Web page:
New infection figures show that the COVID-19 situation in Uganda is rapidly changing, forcing the government and scientists to reconsider their strategy, especially in the capital here, a local virus hotspot.
The East African country over the weekend recorded its highest daily cases after inmates at one of the prisons tested positive for the virus. The country recorded 318 cases, the highest daily number since the index case was registered on March 21.
As of Aug. 23, the country has a total of 2,263 confirmed cases, 1,226 recoveries and 20 deaths, according to Ministry of Health figures.
The Kampala Metropolitan Area has the highest numbers of community transmission; with a total of 401 COVID-19 cases and six deaths registered within the last week.
Cumulatively, according to the Health Ministry, a total of 599 COVID-19 cases, including 16 deaths have been reported in Kampala since March 23.
Uganda had been praised for taking some of the strictest measures in stopping the spread of COVID-19.
In March, the country instituted a lockdown, which included closing the border entry and exit points to international travelers except for cargo, closing schools, and banning public and private transport except for essential workers, among others.
The country also has a night curfew.
Economic experts, including the World Bank, warned that Uganda’s tough stance would adversely affect the country’s economy.The country’s President Yoweri Museveni insisted that human life is more important than the economy.
Over time, the country started easing its lockdown measures.
Figures, including those released by the country’s Ministry of Finance showed that the economy had started exhibiting signs of recovery.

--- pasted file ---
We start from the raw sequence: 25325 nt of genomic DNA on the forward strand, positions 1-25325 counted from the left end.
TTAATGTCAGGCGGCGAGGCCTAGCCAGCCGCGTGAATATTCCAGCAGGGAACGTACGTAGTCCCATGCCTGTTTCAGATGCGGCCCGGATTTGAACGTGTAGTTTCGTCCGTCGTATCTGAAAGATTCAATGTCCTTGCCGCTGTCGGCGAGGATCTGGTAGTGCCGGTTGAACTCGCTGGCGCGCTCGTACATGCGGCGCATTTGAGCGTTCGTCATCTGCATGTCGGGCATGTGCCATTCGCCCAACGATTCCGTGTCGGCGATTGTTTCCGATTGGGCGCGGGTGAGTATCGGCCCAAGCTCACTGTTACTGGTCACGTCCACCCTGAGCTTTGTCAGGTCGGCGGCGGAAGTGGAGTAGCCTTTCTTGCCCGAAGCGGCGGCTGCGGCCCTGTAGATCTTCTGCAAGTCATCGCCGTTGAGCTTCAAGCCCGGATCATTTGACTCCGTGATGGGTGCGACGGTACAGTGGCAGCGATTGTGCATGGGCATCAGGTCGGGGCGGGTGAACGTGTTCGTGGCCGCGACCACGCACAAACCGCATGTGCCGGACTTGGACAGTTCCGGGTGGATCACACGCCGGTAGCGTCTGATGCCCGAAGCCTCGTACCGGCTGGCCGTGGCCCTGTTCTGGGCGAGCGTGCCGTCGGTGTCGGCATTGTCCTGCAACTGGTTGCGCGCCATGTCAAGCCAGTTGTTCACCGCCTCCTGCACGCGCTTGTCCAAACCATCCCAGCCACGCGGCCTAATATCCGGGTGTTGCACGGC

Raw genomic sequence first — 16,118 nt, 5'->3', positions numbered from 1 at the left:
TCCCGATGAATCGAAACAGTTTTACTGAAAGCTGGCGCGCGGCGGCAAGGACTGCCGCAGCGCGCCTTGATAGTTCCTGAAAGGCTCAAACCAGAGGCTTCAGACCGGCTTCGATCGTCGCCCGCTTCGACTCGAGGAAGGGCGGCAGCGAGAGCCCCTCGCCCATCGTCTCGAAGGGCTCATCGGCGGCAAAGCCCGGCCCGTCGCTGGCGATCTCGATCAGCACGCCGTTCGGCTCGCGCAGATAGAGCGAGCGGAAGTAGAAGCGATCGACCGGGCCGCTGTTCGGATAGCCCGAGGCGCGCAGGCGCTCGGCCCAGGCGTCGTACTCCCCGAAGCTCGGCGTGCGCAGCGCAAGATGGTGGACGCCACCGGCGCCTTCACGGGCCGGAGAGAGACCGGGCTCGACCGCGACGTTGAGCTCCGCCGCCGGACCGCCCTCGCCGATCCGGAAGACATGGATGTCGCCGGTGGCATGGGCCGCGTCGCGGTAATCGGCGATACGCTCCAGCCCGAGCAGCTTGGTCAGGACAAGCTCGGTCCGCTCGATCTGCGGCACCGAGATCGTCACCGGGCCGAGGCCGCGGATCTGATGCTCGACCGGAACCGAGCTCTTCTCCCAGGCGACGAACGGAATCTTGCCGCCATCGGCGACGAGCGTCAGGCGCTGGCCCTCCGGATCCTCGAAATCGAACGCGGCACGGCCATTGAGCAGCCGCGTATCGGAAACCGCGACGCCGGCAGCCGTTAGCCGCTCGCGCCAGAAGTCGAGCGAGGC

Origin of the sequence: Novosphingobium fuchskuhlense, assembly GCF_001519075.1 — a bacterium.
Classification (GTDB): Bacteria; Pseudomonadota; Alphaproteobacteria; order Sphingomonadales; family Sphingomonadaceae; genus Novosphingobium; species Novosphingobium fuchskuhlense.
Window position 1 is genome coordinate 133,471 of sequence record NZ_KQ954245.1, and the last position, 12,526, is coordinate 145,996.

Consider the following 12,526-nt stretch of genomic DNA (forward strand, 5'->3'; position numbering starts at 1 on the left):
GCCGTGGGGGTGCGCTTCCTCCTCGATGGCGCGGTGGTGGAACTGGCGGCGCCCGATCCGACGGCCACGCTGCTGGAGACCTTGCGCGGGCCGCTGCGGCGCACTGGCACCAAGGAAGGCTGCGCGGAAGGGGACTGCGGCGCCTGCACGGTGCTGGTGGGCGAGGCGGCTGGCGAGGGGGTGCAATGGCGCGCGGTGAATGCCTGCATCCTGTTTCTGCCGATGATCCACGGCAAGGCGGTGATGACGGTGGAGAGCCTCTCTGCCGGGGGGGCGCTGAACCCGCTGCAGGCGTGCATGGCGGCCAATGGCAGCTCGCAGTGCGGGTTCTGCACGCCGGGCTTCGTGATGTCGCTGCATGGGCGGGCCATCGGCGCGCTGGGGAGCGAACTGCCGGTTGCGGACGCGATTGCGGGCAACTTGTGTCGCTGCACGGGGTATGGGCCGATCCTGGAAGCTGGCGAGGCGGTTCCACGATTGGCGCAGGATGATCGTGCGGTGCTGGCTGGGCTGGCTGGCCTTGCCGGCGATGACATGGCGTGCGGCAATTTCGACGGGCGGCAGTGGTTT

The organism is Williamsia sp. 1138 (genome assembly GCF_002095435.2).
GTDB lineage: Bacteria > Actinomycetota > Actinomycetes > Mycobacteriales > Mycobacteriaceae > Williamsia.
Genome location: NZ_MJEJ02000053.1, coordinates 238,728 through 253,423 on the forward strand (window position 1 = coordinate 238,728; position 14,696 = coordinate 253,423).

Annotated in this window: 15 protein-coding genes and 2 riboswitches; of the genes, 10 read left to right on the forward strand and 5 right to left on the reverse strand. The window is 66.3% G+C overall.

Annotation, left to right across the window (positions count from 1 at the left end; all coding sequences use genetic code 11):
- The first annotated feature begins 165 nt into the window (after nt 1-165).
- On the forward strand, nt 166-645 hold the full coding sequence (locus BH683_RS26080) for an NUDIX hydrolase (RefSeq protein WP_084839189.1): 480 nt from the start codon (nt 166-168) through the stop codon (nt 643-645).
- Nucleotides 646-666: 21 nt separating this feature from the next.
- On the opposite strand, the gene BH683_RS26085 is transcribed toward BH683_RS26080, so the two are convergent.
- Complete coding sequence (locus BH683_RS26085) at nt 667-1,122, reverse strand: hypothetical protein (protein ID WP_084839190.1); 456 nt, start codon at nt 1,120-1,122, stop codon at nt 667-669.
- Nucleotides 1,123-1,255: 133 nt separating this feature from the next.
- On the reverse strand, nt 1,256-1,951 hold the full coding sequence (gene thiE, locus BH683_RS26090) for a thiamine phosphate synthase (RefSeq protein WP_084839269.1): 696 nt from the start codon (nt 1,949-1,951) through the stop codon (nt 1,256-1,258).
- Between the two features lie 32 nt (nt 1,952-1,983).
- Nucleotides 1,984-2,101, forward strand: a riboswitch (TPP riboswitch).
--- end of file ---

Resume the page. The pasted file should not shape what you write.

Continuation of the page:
Private and public transport reopened, shopping malls resumed operations, and wearing a facemask while in public was made mandatory.
As the easing occurred, international financiers like the World Bank and International Monetary Fund (IMF) extended support to Uganda to help with the economic recovery.
On June 29, the World Bank approved a 300 million-U.S.-dollar budget support for Uganda to help the country mitigate the impact of the pandemic.
The IMF on May 6 approved a 491.5 million-dollar disbursement to Uganda to address what it called urgent balance-of-payments and fiscal needs occasioned by the pandemic.
Meanwhile, the government emphasized the necessity of social distancing, hand sanitizing and wearing face masks.
As the recovery journey started, the virus also spread rapidly despite calls to the public to adhere to the ministry of health standard operating procedures.
The ministry is now warning that the country has reached a critical stage in the fight against the pandemic.
Minister of Health Ruth Aceng recently said that if the COVID-19 cases continue to increase, the health sector would be overwhelmed, and the situation could worsen.
“The COVID-19 situation is rapidly changing in Uganda. COVID-19 is real, it’s highly infectious and it kills. It’s our responsibility to stop this catastrophe,” said Aceng.
Minister of Works and Transport Katumba Wamala last week warned that the government would re-impose a ban on public transport over violation of COVID-19 prevention procedures.
Wamala said public commuter taxi operators and other motorists are flouting the standard operating procedures.
“With the increasing cases of community transmission, we may be forced to halt public transport,” he said.
Museveni last week said that he would this week issue new regulations to curb the rapid spread of the virus.
It is widely believed that the government is likely to re-impose a lockdown in order to get a firm grip on the fight against the pandemic.